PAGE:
Riding Instructor Certification and Licensing

Marie has been teaching hunt seat for almost 10 years. As a junior rider, she had a successful show career with her two horses. As an adult rider, she has ridden in advanced lessons and clinics with well-known and talented professionals. She is an excellent teacher of both children and adults, and she certainly has the experience and knowledge to teach beginner riders; however, she is not licensed or certified.

Some states, like Massachusetts, require horseback riding instructors to be state licensed. To gain a license in Massachusetts, an instructor hopeful must perform a 6-month apprenticeship with a licensed riding instructor, 60 hours of which must be teaching mounted students under direct supervision of that licensed instructor. Instructor apprentices must also pass a written exam.

"There should be some sort of license or certification program for riding instructors," said Paula, mother of a riding student. "We put our kids' lives in their hands. We should have something that says they're capable of that responsibility."

Certification programs exist in the United States including the American Riding Instructor's Association (ARIA) and the Certified Horsemanship Association (CHA). These associations offer clinics and testing sites.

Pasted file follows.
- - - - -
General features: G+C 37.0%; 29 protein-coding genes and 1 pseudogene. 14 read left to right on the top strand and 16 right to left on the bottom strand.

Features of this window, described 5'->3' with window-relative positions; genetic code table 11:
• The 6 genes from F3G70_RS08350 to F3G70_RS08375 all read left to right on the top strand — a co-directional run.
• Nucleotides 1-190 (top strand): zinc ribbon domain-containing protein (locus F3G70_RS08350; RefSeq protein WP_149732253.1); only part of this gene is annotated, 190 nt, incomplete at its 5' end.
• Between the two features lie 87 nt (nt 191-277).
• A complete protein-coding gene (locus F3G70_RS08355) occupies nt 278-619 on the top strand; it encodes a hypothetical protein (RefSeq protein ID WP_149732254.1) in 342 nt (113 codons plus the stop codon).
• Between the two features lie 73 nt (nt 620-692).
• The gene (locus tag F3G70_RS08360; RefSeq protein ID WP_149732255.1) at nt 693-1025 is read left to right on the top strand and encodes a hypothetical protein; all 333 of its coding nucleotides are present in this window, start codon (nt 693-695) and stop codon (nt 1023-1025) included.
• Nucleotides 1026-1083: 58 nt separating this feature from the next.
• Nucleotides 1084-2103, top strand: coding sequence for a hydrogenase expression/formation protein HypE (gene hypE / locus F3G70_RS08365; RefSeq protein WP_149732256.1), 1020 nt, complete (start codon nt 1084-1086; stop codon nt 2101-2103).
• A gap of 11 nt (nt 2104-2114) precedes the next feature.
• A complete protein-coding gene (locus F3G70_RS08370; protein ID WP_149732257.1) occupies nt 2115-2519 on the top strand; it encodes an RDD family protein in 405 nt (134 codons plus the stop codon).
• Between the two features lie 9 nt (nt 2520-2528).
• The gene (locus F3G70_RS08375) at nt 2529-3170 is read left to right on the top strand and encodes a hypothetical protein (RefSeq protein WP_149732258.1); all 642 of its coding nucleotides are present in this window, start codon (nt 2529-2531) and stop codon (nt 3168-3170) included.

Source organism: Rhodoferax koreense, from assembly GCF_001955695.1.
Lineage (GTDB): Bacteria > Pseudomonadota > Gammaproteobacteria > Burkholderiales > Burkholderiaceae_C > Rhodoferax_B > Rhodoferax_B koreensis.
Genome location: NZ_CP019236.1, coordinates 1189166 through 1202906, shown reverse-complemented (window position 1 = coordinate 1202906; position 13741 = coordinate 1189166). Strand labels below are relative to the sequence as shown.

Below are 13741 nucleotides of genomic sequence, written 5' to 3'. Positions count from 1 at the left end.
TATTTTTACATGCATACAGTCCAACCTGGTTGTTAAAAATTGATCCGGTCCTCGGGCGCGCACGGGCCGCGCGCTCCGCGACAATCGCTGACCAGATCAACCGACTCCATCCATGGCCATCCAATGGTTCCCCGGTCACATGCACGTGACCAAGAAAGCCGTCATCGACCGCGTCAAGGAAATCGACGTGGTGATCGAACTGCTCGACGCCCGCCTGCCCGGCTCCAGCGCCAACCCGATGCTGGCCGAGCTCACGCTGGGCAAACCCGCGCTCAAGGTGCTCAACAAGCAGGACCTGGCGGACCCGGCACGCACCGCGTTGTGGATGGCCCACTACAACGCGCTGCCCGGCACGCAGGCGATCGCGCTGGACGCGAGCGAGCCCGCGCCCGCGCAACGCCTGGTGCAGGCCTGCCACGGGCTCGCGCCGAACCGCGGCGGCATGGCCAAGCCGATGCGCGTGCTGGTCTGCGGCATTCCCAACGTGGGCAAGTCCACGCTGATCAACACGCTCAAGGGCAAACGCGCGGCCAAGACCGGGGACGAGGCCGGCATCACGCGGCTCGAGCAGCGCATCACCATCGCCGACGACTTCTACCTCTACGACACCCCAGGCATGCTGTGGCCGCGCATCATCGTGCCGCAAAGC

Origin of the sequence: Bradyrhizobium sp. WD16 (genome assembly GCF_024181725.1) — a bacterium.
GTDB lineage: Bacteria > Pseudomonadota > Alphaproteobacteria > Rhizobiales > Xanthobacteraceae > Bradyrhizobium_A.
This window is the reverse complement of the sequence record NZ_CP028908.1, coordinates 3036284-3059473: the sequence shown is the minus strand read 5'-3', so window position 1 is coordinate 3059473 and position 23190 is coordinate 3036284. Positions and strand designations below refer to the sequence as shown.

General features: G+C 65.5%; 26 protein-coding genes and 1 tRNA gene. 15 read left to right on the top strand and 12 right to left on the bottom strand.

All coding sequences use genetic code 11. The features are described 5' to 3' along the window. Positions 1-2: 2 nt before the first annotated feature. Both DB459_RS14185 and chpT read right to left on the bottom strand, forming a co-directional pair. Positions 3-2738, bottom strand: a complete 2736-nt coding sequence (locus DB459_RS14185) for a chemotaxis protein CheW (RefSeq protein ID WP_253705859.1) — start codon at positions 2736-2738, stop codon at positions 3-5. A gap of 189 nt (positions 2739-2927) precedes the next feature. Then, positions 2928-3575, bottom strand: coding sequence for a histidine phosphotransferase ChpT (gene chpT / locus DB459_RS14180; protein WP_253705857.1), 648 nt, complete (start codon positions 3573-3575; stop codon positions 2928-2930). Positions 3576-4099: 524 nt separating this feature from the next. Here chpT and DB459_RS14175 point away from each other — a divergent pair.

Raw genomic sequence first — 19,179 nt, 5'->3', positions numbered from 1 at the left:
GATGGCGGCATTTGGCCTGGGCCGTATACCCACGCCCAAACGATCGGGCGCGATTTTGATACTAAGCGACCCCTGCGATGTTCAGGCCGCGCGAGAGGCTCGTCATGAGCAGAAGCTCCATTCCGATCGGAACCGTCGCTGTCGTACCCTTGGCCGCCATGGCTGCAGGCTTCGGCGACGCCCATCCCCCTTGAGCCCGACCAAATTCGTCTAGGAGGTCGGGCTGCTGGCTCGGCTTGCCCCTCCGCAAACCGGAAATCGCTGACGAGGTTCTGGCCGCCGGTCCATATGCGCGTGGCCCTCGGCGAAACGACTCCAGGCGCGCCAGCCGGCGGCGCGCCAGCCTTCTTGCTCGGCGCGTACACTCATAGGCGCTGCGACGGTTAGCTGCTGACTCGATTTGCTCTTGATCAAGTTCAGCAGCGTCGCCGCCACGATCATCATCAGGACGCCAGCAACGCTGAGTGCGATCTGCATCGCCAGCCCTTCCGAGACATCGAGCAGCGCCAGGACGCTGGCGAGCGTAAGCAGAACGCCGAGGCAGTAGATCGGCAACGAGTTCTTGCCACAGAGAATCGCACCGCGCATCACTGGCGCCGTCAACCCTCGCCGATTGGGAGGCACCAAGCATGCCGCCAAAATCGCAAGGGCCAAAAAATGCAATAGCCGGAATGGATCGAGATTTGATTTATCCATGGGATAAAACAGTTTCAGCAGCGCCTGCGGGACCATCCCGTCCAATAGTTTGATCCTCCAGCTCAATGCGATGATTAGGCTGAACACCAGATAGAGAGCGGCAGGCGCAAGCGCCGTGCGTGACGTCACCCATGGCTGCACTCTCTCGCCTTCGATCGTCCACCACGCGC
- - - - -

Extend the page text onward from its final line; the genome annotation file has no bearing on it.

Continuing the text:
So if the opportunity is there, why would not someone like Marie not be licensed or certified? First, her state does not have a licensing program. And second, in a word – cost.

"I would love to be certified," Marie explains. "But I can not afford the cost involved." Marie teaches at a riding school, like most riding instructors in the area. And, like most instructors like her, she does not have change to spare.

Both ARIA and CHA charge close to $ 600 for certification testing. Additionally, they require yearly membership fees and yearly renewal fees. "That's like a week a half's pay for me," Marie explains.

In contrast, the Massachusetts license application is $ 20. If a state license program were available to Marie for a minimal cost, such as that of Massachusetts, would she do it? "Of course! I think it would be great for instructors, students and the industry," she said.

In addition to riding instructors, riding stables in Massachusetts must be licensed as well at a cost of about $ 100.

Similar to Massachusetts, Maryland requires state license of riding stables. According to the Maryland Department of Agriculture, "Licensing helps ensure that animals in commercial stables are cared for in a safe, sanitary manner and that horses used in the riding stable are fit for that purpose." The Maryland Department of Agriculture inspects licensed riding stables annually.

Source by Ron Petracek

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